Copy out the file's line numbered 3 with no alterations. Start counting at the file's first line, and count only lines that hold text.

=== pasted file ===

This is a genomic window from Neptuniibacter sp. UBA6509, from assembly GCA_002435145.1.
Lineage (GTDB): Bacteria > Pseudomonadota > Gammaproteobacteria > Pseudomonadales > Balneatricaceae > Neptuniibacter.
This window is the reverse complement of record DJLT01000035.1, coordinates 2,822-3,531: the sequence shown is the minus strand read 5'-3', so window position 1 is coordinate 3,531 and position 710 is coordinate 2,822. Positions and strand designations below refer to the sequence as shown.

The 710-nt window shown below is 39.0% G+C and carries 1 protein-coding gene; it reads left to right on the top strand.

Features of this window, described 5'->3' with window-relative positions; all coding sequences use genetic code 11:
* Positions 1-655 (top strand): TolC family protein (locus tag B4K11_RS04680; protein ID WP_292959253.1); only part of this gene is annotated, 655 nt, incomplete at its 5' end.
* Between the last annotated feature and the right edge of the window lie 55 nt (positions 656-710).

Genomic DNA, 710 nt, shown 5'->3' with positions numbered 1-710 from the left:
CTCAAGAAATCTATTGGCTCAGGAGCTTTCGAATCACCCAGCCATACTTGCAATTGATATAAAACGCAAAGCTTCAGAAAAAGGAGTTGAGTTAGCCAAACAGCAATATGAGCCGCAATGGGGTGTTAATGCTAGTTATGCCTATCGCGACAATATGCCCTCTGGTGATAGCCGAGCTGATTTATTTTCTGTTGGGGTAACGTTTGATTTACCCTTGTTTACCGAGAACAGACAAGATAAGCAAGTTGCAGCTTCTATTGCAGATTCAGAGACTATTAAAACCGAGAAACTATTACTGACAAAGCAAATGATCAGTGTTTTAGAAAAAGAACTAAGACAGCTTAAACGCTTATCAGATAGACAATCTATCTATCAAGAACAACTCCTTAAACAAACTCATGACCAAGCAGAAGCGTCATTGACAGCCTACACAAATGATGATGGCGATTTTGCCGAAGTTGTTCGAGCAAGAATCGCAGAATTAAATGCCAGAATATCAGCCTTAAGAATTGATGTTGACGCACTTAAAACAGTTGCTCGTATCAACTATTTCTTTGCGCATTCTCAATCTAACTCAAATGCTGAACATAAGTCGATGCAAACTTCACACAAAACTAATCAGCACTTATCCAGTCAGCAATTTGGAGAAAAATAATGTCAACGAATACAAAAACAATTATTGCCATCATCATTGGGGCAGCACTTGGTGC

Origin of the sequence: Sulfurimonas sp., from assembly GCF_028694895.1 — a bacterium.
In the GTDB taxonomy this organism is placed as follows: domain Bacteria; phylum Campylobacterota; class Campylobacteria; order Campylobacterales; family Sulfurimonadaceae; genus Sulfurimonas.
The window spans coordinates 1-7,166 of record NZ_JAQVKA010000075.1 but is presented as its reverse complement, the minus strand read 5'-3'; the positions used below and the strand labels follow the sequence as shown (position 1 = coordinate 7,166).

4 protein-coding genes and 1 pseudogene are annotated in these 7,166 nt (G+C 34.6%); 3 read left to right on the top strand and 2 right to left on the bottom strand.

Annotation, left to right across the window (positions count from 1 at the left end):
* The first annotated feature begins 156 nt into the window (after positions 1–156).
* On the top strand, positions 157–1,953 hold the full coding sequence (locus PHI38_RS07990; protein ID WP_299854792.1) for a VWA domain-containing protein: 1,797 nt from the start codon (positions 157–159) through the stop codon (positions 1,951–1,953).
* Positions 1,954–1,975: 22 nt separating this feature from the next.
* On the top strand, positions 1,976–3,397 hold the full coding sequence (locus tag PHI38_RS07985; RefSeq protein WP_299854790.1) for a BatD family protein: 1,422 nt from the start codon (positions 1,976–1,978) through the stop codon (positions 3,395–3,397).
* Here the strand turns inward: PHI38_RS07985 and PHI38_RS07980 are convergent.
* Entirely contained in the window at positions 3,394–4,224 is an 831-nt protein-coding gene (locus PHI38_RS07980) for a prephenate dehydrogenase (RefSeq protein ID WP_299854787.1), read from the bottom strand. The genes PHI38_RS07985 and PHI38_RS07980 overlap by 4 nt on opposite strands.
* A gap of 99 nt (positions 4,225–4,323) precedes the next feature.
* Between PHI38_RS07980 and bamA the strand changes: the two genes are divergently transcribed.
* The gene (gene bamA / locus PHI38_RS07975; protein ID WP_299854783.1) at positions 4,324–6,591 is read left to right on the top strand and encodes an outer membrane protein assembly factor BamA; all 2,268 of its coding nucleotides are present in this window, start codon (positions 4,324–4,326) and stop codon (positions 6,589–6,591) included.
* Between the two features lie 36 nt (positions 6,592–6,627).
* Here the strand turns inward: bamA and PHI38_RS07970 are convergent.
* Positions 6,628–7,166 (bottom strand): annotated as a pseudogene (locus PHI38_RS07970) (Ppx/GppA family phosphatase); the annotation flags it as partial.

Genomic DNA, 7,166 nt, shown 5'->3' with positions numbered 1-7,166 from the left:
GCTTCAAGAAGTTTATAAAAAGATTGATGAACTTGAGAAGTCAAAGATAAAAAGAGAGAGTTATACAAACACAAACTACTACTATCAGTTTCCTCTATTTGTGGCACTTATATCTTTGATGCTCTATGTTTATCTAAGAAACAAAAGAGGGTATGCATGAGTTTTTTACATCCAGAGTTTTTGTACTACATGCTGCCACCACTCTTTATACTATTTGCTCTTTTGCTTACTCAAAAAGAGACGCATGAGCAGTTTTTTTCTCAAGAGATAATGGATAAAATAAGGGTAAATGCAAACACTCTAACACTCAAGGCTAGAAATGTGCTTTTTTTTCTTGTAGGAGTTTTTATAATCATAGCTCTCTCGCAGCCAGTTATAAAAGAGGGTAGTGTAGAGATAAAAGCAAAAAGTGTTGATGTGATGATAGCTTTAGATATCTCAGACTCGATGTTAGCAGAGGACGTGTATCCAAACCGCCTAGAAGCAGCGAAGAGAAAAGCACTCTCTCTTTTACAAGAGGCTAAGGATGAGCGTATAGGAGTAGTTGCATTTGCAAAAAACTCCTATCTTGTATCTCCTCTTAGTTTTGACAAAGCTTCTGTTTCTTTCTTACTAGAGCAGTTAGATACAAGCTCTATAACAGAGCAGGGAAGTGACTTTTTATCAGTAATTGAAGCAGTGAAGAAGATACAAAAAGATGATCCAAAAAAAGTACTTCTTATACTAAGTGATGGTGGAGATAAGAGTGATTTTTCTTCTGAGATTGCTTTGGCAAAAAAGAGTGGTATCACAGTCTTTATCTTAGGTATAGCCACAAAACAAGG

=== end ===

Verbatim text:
This window is the reverse complement of record DJLT01000035.1, coordinates 2,822-3,531: the sequence shown is the minus strand read 5'-3', so window position 1 is coordinate 3,531 and position 710 is coordinate 2,822. Positions and strand designations below refer to the sequence as shown.